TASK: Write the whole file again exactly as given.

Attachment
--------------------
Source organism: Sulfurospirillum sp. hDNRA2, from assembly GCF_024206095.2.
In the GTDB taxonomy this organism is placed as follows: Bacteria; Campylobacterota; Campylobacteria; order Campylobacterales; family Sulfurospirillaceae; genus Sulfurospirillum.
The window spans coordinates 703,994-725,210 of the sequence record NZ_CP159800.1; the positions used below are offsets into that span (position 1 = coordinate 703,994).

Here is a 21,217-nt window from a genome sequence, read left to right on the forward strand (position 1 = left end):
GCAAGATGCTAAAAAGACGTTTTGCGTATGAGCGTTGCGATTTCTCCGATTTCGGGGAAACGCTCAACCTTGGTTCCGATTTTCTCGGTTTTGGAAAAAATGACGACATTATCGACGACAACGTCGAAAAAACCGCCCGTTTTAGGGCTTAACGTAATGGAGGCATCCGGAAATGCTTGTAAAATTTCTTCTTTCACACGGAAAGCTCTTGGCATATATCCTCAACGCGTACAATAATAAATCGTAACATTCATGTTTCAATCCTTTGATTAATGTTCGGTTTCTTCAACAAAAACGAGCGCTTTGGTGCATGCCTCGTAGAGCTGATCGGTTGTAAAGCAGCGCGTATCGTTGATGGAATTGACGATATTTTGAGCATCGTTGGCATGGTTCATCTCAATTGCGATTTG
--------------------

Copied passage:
Source organism: Sulfurospirillum sp. hDNRA2, from assembly GCF_024206095.2.
In the GTDB taxonomy this organism is placed as follows: Bacteria; Campylobacterota; Campylobacteria; order Campylobacterales; family Sulfurospirillaceae; genus Sulfurospirillum.
The window spans coordinates 703,994-725,210 of the sequence record NZ_CP159800.1; the positions used below are offsets into that span (position 1 = coordinate 703,994).

Here is a 21,217-nt window from a genome sequence, read left to right on the forward strand (position 1 = left end):
GCAAGATGCTAAAAAGACGTTTTGCGTATGAGCGTTGCGATTTCTCCGATTTCGGGGAAACGCTCAACCTTGGTTCCGATTTTCTCGGTTTTGGAAAAAATGACGACATTATCGACGACAACGTCGAAAAAACCGCCCGTTTTAGGGCTTAACGTAATGGAGGCATCCGGAAATGCTTGTAAAATTTCTTCTTTCACACGGAAAGCTCTTGGCATATATCCTCAACGCGTACAATAATAAATCGTAACATTCATGTTTCAATCCTTTGATTAATGTTCGGTTTCTTCAACAAAAACGAGCGCTTTGGTGCATGCCTCGTAGAGCTGATCGGTTGTAAAGCAGCGCGTATCGTTGATGGAATTGACGATATTTTGAGCATCGTTGGCATGGTTCATCTCAATTGCGATTTG